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Business

Moody's ratings agency upgrades German banks

Ratings agency Moody’s has changed its view of the German banking sector, no longer considering its creditworthiness to be negative. The change was due to banks’ improving financial strength amid a growing economy.

The outlook for the German banking system had been changed from negative to stable, international ratings agency Moody's said in a report released on Friday.

“The outlook change reflects that, following a year of reduced crisis-related losses and improved capital strength, German banks are now more able to withstand shocks,” the report said.

Moreover, the country's financial institutions were operating in a business environment that was largely stable as a result of an improving German economy and benign lending conditions.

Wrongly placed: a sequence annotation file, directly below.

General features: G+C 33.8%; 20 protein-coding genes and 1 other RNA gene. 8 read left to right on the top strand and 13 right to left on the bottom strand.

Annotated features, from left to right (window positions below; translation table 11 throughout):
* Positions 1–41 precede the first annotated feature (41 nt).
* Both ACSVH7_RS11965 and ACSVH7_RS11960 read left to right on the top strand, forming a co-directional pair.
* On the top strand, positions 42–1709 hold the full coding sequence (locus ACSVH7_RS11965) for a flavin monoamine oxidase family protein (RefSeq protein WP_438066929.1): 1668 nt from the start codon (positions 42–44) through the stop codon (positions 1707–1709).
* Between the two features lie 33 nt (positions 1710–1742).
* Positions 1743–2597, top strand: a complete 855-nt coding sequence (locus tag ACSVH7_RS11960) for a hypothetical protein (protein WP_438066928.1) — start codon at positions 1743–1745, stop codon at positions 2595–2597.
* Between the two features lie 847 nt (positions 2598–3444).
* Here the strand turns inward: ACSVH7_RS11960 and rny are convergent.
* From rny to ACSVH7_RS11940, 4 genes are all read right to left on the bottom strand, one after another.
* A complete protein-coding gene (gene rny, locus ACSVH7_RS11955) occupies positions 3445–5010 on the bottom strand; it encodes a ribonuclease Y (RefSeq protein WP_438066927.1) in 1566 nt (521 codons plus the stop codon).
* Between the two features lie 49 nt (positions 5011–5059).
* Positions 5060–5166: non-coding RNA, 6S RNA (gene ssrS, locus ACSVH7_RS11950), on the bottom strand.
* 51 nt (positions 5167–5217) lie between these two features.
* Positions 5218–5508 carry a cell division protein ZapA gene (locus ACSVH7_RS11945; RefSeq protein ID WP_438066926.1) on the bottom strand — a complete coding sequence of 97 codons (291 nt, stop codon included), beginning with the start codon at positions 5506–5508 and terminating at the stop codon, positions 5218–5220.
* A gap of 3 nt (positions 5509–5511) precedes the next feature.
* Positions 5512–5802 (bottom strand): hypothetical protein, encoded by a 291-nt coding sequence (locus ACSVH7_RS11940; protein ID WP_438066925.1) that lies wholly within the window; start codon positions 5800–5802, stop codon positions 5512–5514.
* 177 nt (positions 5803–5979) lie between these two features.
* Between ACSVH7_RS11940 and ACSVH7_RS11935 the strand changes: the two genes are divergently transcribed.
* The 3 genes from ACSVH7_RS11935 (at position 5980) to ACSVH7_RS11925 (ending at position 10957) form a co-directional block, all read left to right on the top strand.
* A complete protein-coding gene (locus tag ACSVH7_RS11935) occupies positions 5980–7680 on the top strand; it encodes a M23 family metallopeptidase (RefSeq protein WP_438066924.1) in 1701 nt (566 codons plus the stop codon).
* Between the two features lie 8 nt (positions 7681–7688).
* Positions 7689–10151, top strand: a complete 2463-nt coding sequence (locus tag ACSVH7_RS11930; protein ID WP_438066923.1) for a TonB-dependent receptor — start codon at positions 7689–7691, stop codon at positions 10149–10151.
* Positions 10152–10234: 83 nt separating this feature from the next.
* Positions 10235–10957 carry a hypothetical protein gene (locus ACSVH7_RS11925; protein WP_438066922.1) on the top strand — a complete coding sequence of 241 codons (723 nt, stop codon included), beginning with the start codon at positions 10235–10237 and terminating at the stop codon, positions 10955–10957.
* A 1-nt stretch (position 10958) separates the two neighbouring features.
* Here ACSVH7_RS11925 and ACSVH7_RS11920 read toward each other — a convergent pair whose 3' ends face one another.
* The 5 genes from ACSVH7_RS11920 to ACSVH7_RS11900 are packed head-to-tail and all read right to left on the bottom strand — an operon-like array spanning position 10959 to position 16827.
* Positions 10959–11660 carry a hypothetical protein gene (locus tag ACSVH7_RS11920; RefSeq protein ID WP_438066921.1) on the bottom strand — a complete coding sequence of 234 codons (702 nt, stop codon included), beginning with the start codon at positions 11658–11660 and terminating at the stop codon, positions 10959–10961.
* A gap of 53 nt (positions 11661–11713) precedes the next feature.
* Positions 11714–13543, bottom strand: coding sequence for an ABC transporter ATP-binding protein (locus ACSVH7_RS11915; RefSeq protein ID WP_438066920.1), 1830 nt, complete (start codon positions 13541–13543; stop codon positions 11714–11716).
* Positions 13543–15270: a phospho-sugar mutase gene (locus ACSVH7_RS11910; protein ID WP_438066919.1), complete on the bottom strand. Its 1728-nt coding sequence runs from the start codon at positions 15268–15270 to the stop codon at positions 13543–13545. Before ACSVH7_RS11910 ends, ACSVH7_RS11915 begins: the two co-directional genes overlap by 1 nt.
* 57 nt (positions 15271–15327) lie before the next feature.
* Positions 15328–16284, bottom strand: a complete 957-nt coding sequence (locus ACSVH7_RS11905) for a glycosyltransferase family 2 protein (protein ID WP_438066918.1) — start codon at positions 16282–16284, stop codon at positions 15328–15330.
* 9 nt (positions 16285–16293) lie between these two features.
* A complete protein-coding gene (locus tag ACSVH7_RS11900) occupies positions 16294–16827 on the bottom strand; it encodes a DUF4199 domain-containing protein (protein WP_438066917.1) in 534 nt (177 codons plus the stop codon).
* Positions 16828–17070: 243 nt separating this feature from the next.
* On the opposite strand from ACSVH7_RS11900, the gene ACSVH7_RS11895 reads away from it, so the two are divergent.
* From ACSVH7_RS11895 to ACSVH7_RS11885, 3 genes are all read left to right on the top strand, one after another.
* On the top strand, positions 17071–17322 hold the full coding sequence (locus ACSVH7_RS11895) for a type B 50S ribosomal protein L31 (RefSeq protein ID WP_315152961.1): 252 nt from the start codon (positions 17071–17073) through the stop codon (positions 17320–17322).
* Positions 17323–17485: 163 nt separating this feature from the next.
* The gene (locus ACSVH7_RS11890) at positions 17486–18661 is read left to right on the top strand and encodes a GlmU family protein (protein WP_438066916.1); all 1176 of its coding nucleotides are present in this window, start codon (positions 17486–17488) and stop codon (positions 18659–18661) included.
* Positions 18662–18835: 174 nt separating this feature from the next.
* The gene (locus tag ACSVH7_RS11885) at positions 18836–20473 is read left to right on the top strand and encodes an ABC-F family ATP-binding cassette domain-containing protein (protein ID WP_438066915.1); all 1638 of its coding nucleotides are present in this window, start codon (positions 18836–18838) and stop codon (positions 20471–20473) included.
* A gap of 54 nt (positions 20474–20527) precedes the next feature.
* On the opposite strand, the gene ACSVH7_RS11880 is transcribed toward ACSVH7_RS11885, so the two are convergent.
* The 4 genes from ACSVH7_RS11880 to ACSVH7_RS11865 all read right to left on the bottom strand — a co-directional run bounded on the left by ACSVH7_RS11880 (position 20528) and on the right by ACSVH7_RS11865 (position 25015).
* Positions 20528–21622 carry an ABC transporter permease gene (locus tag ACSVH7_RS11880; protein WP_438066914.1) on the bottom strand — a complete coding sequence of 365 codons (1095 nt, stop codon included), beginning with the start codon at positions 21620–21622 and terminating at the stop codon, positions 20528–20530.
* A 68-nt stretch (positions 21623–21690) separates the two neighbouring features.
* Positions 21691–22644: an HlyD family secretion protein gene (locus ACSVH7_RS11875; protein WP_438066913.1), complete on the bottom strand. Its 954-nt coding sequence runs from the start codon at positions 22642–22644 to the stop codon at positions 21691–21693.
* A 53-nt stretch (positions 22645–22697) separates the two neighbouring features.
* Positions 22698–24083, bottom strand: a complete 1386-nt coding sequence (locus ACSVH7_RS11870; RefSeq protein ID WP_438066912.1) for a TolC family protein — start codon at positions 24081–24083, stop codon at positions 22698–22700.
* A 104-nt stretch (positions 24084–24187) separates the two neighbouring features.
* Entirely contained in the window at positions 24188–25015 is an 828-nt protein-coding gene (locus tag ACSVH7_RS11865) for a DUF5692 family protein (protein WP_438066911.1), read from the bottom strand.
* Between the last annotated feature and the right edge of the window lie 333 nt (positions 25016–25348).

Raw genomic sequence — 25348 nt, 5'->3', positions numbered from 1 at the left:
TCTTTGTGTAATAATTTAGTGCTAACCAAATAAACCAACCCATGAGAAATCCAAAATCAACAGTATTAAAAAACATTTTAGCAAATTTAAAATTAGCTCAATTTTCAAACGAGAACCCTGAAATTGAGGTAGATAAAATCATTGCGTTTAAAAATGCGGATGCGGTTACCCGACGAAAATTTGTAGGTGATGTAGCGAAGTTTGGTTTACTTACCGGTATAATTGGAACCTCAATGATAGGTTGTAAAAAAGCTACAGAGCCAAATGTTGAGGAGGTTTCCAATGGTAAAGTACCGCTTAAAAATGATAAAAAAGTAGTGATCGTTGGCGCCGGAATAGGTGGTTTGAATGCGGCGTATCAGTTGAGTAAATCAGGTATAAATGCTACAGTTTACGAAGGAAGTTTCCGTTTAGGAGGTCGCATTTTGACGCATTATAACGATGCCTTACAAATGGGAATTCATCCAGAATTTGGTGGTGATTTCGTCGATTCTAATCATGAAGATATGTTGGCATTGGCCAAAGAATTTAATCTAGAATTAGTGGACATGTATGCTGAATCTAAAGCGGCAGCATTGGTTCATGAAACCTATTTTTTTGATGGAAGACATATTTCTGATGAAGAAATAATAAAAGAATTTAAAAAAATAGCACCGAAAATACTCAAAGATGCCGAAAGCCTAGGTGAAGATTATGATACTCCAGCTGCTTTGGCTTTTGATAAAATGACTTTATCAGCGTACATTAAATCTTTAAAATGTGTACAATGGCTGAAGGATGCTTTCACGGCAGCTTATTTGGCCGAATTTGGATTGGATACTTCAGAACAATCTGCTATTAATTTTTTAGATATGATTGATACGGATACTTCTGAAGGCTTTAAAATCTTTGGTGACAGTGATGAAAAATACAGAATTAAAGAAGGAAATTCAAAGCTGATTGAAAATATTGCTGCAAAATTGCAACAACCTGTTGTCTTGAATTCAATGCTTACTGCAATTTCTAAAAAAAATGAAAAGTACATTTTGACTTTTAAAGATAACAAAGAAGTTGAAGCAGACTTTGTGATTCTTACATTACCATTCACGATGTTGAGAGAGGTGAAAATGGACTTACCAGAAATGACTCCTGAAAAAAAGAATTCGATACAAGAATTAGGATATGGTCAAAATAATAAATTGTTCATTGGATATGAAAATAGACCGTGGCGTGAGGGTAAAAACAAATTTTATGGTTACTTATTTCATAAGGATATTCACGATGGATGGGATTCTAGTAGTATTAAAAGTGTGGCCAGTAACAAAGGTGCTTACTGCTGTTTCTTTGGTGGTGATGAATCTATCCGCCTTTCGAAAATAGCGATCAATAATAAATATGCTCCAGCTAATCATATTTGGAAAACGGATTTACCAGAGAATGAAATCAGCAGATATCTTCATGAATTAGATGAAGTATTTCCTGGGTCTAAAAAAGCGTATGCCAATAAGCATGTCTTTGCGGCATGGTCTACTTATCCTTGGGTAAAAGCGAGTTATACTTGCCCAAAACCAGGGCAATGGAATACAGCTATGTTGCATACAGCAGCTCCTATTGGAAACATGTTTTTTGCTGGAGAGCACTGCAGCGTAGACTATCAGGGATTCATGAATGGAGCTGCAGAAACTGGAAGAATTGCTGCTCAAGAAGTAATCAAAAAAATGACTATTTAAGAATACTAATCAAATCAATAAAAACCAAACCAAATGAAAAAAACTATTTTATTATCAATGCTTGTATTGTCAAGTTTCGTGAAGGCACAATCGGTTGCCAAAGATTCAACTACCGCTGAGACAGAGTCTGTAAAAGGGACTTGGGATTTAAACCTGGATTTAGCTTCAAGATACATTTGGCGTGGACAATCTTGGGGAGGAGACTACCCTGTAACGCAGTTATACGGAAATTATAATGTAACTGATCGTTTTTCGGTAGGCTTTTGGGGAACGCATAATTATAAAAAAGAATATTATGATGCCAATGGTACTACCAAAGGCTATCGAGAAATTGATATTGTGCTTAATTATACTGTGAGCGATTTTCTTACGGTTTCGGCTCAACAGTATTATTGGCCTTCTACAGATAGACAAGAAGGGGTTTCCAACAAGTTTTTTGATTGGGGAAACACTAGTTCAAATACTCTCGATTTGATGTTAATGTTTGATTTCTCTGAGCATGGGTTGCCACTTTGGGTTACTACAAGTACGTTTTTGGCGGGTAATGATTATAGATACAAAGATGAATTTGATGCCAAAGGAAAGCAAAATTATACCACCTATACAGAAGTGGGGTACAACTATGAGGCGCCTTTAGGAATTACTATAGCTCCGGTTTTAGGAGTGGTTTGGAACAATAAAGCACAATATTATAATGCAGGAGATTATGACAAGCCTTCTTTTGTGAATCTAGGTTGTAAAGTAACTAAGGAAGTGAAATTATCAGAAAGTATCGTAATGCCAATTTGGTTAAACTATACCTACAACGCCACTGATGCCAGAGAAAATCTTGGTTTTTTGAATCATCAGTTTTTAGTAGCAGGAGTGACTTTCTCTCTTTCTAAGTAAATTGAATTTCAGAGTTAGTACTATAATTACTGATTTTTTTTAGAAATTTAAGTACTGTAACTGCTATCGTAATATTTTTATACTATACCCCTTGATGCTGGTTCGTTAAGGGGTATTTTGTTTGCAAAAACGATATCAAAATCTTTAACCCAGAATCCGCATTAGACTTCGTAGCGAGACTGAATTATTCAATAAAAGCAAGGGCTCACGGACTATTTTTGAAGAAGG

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In 2008, Moody's cut the creditworthiness of Germany's banking sector to negative amid the turmoil in financial markets caused by the financial crisis. The move came as a number of major German lenders, including the country's second-biggest bank, Commerzbank, had to be bailed out with state money.

Since then, German financial institutions had been able to strengthen their capital buffers on the back of higher capital requirements, a reduction in high-risk assets and better refinancing structures, Moody noted.

The agency said it expected the banks' balance sheets to further improve due to the positive economic development in Germany.

uhe/pfd (dpa, AFP)

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